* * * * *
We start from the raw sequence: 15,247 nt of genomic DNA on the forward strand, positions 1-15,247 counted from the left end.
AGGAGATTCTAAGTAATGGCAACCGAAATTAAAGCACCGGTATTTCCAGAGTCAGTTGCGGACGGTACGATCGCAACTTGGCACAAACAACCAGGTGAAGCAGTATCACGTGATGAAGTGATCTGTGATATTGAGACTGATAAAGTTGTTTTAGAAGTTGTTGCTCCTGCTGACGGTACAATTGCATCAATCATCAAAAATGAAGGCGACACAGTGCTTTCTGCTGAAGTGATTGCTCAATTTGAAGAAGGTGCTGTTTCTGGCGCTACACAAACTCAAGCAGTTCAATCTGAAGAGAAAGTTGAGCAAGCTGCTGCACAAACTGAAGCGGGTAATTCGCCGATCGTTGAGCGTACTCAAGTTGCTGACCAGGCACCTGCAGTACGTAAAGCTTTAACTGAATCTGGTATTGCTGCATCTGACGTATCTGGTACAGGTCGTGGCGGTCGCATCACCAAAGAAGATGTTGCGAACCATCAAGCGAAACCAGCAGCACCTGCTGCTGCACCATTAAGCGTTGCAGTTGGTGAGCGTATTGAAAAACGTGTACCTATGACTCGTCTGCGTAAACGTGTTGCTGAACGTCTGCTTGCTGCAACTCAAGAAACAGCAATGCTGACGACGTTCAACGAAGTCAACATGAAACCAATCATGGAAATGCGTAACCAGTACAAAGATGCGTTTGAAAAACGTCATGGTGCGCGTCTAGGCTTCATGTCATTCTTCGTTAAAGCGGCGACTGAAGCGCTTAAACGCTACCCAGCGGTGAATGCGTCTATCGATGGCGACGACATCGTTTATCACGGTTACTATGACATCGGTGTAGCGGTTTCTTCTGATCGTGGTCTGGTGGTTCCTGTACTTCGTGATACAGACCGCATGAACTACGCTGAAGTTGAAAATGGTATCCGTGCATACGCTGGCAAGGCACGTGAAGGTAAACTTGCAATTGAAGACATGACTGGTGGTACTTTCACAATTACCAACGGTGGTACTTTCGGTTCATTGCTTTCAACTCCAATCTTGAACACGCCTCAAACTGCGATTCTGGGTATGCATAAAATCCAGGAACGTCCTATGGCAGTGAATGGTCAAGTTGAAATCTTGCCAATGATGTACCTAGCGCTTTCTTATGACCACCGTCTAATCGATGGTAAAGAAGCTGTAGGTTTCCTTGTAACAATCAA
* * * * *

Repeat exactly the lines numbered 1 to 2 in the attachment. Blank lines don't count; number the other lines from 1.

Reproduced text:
We start from the raw sequence: 15,247 nt of genomic DNA on the forward strand, positions 1-15,247 counted from the left end.
AGGAGATTCTAAGTAATGGCAACCGAAATTAAAGCACCGGTATTTCCAGAGTCAGTTGCGGACGGTACGATCGCAACTTGGCACAAACAACCAGGTGAAGCAGTATCACGTGATGAAGTGATCTGTGATATTGAGACTGATAAAGTTGTTTTAGAAGTTGTTGCTCCTGCTGACGGTACAATTGCATCAATCATCAAAAATGAAGGCGACACAGTGCTTTCTGCTGAAGTGATTGCTCAATTTGAAGAAGGTGCTGTTTCTGGCGCTACACAAACTCAAGCAGTTCAATCTGAAGAGAAAGTTGAGCAAGCTGCTGCACAAACTGAAGCGGGTAATTCGCCGATCGTTGAGCGTACTCAAGTTGCTGACCAGGCACCTGCAGTACGTAAAGCTTTAACTGAATCTGGTATTGCTGCATCTGACGTATCTGGTACAGGTCGTGGCGGTCGCATCACCAAAGAAGATGTTGCGAACCATCAAGCGAAACCAGCAGCACCTGCTGCTGCACCATTAAGCGTTGCAGTTGGTGAGCGTATTGAAAAACGTGTACCTATGACTCGTCTGCGTAAACGTGTTGCTGAACGTCTGCTTGCTGCAACTCAAGAAACAGCAATGCTGACGACGTTCAACGAAGTCAACATGAAACCAATCATGGAAATGCGTAACCAGTACAAAGATGCGTTTGAAAAACGTCATGGTGCGCGTCTAGGCTTCATGTCATTCTTCGTTAAAGCGGCGACTGAAGCGCTTAAACGCTACCCAGCGGTGAATGCGTCTATCGATGGCGACGACATCGTTTATCACGGTTACTATGACATCGGTGTAGCGGTTTCTTCTGATCGTGGTCTGGTGGTTCCTGTACTTCGTGATACAGACCGCATGAACTACGCTGAAGTTGAAAATGGTATCCGTGCATACGCTGGCAAGGCACGTGAAGGTAAACTTGCAATTGAAGACATGACTGGTGGTACTTTCACAATTACCAACGGTGGTACTTTCGGTTCATTGCTTTCAACTCCAATCTTGAACACGCCTCAAACTGCGATTCTGGGTATGCATAAAATCCAGGAACGTCCTATGGCAGTGAATGGTCAAGTTGAAATCTTGCCAATGATGTACCTAGCGCTTTCTTATGACCACCGTCTAATCGATGGTAAAGAAGCTGTAGGTTTCCTTGTAACAATCAA